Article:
Family 101

From the June 2004 Trumpet Print Edition

A college education might indeed bring back higher returns financially, but it increasingly offers little else, which highlights one of education’s greatest flaws—teaching young people how to earn a living, but failing to teach them how to live. And the demands of the Information Age are only making matters worse. Employers today need more experts trained in highly specialized fields—narrowing the focus of education further.

True education is much broader than most people realize. It’s more than vocational training, or even developing the intellect. True education has to do with developing the whole man, including spiritual, mental, physical and personality development. Above all, it should teach students the divine purpose for human life. Beyond that, using the Bible as its foundation, it should familiarize students with the spiritual laws God ordained to govern our lives—and then thrust them into situations where they can learn to apply that knowledge now.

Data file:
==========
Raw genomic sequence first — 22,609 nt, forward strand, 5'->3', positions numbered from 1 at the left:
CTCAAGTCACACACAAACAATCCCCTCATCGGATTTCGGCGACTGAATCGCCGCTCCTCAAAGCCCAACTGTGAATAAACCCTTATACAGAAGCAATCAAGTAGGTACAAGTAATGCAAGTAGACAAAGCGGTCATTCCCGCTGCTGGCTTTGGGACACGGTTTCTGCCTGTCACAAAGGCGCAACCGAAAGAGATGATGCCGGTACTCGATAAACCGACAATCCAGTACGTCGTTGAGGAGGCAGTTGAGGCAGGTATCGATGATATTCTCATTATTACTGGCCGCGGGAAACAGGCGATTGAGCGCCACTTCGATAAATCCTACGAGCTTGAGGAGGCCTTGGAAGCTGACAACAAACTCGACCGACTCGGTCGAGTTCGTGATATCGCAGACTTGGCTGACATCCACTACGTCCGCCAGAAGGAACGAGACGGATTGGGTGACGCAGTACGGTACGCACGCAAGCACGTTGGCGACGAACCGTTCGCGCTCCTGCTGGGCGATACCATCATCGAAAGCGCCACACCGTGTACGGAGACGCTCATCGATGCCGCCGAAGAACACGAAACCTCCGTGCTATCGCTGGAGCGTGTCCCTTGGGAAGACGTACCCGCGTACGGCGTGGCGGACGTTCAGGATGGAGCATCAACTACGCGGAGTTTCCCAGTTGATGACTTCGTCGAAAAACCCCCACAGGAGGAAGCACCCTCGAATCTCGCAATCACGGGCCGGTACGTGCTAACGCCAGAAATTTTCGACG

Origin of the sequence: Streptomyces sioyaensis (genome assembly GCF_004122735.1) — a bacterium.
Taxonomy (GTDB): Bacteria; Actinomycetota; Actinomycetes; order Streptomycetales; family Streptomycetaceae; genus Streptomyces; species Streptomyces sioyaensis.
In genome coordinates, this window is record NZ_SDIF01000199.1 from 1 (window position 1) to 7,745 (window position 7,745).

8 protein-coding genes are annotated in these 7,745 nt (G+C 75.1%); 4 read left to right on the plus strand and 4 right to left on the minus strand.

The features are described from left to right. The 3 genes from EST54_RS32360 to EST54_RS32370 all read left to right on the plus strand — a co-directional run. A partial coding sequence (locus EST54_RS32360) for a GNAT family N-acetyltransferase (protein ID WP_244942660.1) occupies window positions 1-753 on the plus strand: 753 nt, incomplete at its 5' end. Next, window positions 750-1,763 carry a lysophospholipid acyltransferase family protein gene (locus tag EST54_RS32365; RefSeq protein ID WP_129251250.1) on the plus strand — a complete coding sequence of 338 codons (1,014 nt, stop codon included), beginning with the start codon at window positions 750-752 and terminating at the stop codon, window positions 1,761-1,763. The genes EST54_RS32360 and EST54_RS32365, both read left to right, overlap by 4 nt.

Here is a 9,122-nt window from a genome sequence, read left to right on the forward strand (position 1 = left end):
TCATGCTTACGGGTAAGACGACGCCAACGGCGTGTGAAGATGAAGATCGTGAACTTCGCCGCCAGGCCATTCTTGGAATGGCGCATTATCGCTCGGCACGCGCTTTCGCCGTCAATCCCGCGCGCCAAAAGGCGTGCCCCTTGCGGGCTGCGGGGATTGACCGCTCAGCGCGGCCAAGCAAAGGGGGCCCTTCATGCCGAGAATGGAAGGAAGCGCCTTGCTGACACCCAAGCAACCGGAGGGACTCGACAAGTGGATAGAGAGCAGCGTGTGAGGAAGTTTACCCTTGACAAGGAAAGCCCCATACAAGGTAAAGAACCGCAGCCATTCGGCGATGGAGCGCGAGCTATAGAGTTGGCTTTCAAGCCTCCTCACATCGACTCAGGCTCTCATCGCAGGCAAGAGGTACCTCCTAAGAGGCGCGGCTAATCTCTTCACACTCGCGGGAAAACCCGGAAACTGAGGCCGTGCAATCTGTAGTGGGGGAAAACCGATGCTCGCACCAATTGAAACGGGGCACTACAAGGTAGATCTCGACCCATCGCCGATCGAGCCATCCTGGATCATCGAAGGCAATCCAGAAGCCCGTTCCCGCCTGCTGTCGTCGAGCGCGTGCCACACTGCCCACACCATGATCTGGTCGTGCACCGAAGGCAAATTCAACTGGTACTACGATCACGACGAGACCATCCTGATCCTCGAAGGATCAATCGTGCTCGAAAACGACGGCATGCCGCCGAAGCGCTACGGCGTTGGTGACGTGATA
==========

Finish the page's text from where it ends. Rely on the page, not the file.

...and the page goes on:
True education is like an intensive family course—first teaching individuals how to live, but also preparing them for the marriage and family careers they will enter into after college.

If your only goal in college is to increase your earning potential later, then you will not be satisfied with your initial investment. Supposing you do increase your earnings by $1 million over the course of your lifetime—what good is that if you can’t have a happy marriage?